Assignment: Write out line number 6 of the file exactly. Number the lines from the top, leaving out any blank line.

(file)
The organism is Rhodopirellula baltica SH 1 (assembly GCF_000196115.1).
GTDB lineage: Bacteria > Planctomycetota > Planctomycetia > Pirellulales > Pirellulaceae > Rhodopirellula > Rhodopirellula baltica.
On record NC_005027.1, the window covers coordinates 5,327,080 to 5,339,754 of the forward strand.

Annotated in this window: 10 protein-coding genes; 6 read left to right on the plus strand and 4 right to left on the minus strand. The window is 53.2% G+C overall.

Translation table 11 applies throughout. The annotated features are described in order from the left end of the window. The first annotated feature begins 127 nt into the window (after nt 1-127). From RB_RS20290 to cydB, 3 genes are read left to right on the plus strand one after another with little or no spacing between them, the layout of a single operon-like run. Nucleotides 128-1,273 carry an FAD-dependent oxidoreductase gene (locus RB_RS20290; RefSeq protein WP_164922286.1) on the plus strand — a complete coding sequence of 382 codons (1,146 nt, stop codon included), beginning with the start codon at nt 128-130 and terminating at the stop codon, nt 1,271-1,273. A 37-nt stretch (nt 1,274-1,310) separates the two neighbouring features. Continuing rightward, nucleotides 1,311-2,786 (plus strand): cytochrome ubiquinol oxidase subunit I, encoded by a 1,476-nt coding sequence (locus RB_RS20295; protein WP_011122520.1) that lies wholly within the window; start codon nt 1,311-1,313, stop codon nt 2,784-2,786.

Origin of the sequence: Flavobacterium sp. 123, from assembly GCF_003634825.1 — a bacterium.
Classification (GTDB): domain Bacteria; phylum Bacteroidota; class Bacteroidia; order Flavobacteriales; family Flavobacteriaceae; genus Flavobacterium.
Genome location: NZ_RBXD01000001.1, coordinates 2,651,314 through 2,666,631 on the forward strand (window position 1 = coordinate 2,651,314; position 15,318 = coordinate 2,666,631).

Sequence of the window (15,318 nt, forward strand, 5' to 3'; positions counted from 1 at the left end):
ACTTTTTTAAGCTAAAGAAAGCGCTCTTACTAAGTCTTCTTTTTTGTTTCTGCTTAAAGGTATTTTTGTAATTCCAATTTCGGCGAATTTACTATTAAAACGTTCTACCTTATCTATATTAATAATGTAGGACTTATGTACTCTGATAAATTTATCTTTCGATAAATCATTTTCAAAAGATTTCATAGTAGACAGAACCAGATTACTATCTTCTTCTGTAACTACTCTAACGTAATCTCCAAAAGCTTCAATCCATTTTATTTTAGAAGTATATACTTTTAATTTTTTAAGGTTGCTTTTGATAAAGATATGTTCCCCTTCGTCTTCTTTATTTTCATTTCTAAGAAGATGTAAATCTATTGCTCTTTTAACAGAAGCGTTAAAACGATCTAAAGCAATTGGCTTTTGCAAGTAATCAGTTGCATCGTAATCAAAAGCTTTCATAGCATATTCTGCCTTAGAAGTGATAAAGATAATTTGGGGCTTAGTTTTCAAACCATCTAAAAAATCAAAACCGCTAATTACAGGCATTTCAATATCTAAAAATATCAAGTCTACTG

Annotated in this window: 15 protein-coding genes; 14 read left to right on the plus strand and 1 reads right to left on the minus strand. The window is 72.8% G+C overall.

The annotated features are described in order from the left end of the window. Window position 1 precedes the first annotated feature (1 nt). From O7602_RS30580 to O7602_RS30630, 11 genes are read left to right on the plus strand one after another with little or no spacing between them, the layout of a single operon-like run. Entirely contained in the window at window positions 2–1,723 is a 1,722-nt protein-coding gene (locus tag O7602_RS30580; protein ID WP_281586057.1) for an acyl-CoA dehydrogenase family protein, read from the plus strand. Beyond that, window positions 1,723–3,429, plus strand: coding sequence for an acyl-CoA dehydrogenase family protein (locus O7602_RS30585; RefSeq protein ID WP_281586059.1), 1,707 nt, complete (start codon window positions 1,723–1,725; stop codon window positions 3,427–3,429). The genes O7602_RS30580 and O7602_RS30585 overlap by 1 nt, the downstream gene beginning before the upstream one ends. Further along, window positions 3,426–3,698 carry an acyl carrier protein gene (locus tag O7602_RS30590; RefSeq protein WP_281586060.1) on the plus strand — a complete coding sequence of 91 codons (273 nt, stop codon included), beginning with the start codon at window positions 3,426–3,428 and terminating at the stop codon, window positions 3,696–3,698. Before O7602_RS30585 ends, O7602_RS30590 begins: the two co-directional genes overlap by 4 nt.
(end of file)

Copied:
Origin of the sequence: Flavobacterium sp. 123, from assembly GCF_003634825.1 — a bacterium.